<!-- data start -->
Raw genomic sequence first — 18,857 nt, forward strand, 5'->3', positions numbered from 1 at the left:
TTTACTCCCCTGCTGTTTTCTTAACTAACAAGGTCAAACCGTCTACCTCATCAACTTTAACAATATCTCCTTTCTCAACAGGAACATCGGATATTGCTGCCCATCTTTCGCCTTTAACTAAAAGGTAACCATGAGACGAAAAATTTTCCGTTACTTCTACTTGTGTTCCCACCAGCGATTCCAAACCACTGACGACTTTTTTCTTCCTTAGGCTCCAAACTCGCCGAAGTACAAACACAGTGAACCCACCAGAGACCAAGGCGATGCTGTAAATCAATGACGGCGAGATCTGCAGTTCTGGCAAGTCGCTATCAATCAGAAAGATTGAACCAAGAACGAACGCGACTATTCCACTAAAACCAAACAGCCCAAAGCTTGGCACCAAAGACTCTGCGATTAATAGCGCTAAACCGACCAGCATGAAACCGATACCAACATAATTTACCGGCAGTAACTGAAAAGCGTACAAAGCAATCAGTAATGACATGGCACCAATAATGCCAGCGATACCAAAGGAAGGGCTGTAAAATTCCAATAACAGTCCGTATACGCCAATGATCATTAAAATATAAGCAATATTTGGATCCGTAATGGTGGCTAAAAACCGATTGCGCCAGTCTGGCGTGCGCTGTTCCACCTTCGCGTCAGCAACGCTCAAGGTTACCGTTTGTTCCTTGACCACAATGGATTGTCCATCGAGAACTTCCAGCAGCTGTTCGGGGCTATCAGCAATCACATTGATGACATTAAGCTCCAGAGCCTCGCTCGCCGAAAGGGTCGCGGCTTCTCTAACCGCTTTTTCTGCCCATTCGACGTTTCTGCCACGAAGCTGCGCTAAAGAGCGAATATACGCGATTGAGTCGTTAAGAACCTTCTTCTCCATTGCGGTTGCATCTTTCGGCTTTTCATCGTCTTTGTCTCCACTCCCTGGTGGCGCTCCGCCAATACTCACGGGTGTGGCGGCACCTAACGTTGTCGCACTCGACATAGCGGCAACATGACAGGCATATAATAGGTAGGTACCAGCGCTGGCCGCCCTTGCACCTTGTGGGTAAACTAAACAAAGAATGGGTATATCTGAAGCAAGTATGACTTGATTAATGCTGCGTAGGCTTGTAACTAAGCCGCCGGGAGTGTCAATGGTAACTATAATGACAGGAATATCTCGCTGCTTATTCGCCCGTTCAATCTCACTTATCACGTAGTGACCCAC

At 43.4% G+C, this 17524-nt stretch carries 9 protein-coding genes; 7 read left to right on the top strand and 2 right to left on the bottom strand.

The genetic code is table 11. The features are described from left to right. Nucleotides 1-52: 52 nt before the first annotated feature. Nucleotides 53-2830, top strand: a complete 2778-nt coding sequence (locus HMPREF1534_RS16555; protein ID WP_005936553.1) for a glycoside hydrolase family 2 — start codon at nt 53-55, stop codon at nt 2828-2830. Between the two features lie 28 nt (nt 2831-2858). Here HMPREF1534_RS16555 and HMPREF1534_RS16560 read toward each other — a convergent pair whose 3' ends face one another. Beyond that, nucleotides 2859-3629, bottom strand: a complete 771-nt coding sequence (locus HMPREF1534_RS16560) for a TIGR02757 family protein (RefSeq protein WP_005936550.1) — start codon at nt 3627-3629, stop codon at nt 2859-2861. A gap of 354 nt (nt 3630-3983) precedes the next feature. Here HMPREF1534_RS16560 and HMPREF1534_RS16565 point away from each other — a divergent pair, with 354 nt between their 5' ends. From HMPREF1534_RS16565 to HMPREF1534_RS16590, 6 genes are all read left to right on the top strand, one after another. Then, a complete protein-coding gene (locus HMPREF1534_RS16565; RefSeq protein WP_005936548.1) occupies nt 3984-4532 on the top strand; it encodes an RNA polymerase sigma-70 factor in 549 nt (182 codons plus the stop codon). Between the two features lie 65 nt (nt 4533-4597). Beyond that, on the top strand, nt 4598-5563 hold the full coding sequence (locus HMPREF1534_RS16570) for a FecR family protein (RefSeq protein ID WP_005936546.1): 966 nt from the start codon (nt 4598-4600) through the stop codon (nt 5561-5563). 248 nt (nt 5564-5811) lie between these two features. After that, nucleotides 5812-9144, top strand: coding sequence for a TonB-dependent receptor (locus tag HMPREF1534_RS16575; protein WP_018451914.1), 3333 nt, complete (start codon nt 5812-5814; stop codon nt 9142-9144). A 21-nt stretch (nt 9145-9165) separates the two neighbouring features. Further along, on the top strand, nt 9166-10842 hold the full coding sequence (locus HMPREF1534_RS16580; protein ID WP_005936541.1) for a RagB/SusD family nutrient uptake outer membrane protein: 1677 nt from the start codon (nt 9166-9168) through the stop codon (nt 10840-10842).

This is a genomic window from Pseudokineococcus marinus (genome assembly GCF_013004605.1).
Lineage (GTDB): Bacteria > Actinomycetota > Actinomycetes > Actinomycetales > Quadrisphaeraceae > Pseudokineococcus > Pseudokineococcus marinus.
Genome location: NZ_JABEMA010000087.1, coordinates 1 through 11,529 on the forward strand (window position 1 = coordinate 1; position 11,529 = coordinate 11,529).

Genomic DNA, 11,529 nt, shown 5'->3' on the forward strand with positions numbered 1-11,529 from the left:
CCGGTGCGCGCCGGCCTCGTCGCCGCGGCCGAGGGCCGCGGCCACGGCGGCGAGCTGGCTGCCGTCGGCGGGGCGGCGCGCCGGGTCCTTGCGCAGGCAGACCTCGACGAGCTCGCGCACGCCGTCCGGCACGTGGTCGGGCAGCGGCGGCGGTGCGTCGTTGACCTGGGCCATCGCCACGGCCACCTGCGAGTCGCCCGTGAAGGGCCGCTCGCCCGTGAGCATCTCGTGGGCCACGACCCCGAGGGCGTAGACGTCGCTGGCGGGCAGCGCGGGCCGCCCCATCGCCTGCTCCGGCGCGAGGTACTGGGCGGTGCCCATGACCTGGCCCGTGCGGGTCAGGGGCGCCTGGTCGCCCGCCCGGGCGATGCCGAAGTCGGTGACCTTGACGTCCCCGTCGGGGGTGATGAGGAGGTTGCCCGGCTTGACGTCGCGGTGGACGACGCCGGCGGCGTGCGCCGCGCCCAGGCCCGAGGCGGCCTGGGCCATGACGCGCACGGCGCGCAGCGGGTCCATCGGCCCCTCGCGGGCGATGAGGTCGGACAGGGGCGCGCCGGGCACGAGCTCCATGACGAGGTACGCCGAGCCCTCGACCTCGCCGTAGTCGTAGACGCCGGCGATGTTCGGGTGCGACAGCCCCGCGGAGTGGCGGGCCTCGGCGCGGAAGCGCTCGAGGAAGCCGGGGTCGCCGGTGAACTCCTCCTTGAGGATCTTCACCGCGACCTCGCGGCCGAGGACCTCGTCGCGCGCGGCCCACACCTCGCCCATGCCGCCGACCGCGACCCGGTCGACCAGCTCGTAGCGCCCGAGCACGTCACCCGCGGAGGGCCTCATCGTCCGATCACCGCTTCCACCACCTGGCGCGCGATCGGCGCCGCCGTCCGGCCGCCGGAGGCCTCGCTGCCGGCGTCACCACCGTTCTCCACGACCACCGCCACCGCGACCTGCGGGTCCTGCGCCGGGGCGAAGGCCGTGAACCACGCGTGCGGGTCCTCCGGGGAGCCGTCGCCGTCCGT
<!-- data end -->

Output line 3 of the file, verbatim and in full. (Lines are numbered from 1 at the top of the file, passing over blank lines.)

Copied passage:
At 43.4% G+C, this 17524-nt stretch carries 9 protein-coding genes; 7 read left to right on the top strand and 2 right to left on the bottom strand.